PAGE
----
After our homes and workplaces, the social environments in which we spend time are referred to as third places. These are places for gathering, adventures – but at the same time, of safety, security and control. In the following article Müge Özman, Mélissa Boudes, Cynthia Srnec (FESP-MGEN), Nicolas Jullien and Cédric Gossart, members of IMT’s INESS idea lab, explore our relationship with third places and the challenges and opportunities of digital technology.
“Space is a common symbol of freedom in the Western world. Space lies open; it suggests the future and invites action[…]. To be open and free is to be exposed and vulnerable […] Compared to space, place is a calm center of established values. Human beings require both space and place. Human lives are a dialectical movement between shelter and venture, attachment and freedom.”
Yi-Fu Tuan, Space and Place, 1980
Observing that humans clearly spent a lot of time in coffee shops, restaurants, libraries, bars and hair salons, Ray Oldenburg coined the expression “third places” to describe these places other than home or work. Although they are known by different names around the world, they always serve the same essential purpose of socialization, giving people a chance to take a break, exposing ourselves to open up to others, but in relative security. Who would have thought that a virus would suddenly deprive billions of humans of these local gathering places by turning them into areas of vulnerability?
For many humans, the Covid-19 pandemic has led to an extension of their virtual spaces by contracting physical space to the ultimate shelter: home. From streams of video conferences to “Zoom cocktail parties,” digital technology has helped maintain a sense of continuity in social interactions. Including, at times, strengthening relationships within an apartment building or neighborhood and exploring new forms of work. It has also shown that for many meetings, virtuality is enough, saving thousands of tons of CO2 in the process. The world of tomorrow is first and foremost one of sustainable human activity, and for such uses at least, digital technology has proven to be effective.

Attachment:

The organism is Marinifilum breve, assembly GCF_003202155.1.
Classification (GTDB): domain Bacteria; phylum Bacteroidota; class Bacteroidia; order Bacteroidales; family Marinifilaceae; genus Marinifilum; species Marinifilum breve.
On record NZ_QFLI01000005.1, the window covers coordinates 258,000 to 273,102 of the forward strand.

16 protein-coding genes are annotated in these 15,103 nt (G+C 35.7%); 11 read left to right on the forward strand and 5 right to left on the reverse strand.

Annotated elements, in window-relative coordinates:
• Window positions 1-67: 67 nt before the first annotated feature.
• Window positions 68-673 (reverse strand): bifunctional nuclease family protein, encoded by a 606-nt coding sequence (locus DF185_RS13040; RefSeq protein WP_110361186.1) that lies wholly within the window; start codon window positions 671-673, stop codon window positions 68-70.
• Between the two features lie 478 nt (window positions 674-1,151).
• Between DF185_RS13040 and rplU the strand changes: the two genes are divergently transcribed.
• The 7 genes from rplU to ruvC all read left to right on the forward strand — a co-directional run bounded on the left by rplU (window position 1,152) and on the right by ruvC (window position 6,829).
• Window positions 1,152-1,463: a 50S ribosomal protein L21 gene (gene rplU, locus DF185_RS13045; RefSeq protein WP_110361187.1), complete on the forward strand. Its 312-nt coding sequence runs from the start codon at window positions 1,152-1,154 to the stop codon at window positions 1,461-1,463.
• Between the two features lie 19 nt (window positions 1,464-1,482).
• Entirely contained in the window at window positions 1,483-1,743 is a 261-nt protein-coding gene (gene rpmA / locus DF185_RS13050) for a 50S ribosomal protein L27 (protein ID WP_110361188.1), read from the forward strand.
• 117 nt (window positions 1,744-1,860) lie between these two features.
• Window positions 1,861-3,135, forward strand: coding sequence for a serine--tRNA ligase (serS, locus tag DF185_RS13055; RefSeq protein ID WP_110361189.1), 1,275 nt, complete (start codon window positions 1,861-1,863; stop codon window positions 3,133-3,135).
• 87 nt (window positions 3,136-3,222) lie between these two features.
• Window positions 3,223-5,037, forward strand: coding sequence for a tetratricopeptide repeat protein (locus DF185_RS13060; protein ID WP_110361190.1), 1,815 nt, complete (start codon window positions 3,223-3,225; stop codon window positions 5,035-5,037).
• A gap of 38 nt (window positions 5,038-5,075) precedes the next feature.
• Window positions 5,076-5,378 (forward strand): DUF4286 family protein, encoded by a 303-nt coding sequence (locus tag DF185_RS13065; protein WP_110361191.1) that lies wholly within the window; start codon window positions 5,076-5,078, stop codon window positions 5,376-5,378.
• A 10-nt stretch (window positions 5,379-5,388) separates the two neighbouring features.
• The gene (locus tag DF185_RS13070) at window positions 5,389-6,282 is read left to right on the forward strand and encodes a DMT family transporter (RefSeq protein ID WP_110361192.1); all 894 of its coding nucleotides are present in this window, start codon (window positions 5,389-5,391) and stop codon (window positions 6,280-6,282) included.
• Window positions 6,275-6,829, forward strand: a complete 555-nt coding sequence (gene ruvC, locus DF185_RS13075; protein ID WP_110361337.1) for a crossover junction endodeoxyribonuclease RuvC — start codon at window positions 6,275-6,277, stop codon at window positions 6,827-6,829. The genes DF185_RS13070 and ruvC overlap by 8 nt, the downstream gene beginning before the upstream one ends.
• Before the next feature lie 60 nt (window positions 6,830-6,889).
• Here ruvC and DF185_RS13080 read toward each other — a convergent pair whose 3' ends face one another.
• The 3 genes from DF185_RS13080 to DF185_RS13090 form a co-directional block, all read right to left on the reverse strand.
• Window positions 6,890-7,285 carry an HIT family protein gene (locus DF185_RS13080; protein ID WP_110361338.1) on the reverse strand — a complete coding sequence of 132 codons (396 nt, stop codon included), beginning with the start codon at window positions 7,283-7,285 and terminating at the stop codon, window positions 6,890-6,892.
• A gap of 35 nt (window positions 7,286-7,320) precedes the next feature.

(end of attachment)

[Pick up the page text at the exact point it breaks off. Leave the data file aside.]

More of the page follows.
But at the same time, digital technology has also raised concerns about accessibility and exposing oneself to risks. Exploring these new spaces with peace of mind requires opportunities for refuge and control safeguards. Driven by the algorithms of globalized platforms, digital technology shapes our way of life in terms of communication, information and consumption, without necessarily providing an opportunity to express our attachment to a “place” and our need to shape it.
Between third place and virtuality
Between infinitely large digital spaces and the intimacy of home, will there be nothing else in this “world of tomorrow”? How can systems of refuge spaces such as third places flourish once again and plant the seeds of greater resilience to external shocks? Must we give up digital technologies to save our cherished third places? The success with which the reopening of bars and restaurants has been met shows that this need for in-person socialization has not gone away. But when it comes to communicating face-to-face with individuals outside of our local area, must we choose between physical travel, which is harmful to the planet, and digital interactions, which, controlled by global companies, are outside of individuals’ control and therefore lead to a heightened sense of vulnerability?
Luckily, our choices are not limited to this binary alternative. Many solutions seek to combine the effectiveness of digital technology with the dynamics of local communities. Take FabLabs for example. With nearly 400 active Fablabs in France, these “fabrication laboratories” make digital technology available in a collaborative way to solve concrete problems. Most of them are small-scale production units open to the general public, with a high degree of flexibility in order to adapt their production processes to the needs of their local communities. From the beginning of the lockdown, the French FabLab Network reorganized its members local activities in order to produce and distribute masks and face shields. In particular, they made plans and manufacturing guidelines available through open access and provided technical and logistical advice.